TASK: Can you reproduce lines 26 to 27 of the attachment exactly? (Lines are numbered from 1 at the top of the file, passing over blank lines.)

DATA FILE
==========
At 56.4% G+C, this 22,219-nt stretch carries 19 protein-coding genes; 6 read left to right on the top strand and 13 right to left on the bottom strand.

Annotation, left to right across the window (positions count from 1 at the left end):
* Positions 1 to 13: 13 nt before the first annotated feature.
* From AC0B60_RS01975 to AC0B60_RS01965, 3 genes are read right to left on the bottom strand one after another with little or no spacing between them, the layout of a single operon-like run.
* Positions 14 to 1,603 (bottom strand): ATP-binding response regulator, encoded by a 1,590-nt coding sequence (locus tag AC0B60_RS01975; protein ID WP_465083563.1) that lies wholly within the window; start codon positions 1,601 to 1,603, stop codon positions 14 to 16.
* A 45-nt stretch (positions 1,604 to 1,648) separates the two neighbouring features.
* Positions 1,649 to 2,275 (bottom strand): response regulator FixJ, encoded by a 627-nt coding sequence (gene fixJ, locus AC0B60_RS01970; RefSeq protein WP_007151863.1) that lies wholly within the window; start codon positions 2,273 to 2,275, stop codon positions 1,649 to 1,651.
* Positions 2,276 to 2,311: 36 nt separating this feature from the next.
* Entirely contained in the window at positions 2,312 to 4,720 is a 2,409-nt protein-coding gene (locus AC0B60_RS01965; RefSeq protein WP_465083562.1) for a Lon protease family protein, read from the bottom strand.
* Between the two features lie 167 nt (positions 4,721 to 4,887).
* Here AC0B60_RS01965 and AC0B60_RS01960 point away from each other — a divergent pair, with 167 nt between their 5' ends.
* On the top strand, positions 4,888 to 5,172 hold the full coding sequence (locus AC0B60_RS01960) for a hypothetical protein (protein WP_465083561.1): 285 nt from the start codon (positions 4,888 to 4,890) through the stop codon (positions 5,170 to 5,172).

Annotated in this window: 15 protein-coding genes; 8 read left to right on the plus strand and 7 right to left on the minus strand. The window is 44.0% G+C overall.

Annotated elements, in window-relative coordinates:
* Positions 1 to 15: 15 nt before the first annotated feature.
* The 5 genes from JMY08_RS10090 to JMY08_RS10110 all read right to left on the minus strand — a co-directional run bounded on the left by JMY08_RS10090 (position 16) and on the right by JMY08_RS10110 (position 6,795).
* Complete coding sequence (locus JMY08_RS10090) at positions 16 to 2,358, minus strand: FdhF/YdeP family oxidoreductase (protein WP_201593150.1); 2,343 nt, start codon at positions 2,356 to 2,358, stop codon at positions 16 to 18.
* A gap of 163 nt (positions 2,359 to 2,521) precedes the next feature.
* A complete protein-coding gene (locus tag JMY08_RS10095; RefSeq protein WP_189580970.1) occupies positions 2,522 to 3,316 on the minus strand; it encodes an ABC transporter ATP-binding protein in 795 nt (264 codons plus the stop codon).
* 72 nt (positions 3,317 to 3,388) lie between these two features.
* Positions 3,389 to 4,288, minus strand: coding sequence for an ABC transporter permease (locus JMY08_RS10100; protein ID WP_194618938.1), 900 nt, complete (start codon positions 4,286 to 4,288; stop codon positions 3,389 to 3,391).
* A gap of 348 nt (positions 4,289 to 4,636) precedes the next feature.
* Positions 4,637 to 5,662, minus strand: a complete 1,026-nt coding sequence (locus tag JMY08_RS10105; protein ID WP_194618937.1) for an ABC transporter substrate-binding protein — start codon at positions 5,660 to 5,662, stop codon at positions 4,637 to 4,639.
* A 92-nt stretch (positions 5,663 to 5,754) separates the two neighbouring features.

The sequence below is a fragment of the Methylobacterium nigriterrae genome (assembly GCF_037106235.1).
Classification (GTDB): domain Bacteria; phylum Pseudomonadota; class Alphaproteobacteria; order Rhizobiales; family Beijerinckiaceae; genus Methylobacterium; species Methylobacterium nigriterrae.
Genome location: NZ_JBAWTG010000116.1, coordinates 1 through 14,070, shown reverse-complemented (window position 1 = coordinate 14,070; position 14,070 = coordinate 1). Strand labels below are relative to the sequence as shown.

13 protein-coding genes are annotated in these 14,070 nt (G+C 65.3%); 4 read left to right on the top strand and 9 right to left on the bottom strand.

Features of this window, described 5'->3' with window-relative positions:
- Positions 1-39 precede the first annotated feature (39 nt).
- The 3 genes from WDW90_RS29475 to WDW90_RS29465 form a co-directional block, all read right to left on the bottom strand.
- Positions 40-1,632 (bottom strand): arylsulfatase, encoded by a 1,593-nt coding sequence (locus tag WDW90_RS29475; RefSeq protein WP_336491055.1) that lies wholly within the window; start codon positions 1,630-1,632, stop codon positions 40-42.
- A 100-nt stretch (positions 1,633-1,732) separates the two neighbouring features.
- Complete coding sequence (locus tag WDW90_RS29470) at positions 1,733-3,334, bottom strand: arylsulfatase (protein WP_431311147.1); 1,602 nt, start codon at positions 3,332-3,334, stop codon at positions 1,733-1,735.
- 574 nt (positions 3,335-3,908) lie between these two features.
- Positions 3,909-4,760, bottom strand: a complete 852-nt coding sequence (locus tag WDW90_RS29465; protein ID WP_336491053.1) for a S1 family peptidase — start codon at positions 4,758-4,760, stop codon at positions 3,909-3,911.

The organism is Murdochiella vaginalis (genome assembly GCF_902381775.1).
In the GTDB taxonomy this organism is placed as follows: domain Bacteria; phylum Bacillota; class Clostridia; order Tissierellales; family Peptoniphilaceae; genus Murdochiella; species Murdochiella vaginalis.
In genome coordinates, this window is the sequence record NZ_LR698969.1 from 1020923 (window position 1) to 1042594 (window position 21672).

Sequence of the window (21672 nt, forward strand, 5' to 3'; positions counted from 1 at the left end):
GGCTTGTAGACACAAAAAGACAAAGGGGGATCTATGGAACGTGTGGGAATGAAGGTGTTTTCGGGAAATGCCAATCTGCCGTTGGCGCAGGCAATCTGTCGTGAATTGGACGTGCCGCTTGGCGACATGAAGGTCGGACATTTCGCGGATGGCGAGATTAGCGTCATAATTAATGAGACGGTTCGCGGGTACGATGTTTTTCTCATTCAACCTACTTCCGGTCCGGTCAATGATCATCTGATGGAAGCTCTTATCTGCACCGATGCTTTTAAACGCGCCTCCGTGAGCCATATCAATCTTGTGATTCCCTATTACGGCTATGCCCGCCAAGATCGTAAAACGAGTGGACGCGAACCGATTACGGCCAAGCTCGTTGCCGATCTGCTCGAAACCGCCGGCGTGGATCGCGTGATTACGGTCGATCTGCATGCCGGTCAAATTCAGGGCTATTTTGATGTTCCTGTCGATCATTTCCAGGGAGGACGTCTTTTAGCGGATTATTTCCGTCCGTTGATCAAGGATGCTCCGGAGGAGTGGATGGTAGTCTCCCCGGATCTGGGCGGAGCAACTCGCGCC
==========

Classification (GTDB): domain Bacteria; phylum Pseudomonadota; class Alphaproteobacteria; order Rhizobiales; family Beijerinckiaceae; genus Methylobacterium; species Methylobacterium nigriterrae.
Genome location: NZ_JBAWTG010000116.1, coordinates 1 through 14,070, shown reverse-complemented (window position 1 = coordinate 14,070; position 14,070 = coordinate 1). Strand labels below are relative to the sequence as shown.